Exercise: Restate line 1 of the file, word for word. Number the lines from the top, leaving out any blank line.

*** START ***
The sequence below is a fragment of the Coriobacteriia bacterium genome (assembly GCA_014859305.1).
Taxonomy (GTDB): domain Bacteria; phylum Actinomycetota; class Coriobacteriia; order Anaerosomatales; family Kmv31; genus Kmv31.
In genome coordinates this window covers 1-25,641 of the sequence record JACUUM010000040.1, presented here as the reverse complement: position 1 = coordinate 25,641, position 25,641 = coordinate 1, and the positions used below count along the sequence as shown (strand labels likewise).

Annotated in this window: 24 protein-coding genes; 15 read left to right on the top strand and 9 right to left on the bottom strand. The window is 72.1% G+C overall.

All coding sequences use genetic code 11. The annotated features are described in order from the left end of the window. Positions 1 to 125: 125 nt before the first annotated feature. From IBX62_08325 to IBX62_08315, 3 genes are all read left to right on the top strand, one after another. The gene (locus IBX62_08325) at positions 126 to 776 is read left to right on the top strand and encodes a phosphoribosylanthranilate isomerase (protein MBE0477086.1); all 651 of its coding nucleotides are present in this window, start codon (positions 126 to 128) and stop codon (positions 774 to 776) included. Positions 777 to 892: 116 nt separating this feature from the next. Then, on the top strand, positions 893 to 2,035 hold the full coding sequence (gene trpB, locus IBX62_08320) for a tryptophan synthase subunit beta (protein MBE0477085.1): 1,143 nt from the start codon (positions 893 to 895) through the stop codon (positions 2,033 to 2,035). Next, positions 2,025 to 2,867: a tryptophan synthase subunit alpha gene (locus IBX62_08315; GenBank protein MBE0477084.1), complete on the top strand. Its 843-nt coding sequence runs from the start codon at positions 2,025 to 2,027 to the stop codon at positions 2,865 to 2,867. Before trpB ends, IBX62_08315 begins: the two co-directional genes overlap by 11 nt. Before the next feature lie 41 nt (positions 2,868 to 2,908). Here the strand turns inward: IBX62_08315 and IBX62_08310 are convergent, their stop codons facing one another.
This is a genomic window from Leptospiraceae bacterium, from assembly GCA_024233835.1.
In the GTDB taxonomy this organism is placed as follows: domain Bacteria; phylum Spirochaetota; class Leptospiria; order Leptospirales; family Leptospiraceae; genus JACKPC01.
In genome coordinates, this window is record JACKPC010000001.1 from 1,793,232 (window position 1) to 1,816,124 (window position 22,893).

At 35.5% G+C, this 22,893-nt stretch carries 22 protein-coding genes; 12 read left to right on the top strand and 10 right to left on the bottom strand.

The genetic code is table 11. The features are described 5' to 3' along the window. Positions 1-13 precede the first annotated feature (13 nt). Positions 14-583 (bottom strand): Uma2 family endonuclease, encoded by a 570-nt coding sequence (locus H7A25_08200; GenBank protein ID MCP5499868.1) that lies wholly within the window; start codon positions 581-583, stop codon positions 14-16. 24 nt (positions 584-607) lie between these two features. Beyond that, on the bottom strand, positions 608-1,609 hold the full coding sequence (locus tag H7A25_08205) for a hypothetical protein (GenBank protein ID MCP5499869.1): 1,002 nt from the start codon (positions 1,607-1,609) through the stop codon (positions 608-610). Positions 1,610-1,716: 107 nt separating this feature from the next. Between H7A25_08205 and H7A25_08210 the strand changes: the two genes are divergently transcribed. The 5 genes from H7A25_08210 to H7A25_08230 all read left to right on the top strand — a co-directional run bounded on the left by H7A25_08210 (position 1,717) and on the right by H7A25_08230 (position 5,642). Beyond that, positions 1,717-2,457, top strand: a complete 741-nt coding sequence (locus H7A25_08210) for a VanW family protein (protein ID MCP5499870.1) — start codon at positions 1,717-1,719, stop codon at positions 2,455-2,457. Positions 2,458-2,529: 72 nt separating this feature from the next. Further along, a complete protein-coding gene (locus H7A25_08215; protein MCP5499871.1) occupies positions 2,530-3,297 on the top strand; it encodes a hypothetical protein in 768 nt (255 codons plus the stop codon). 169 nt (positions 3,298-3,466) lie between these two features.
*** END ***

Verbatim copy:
The sequence below is a fragment of the Coriobacteriia bacterium genome (assembly GCA_014859305.1).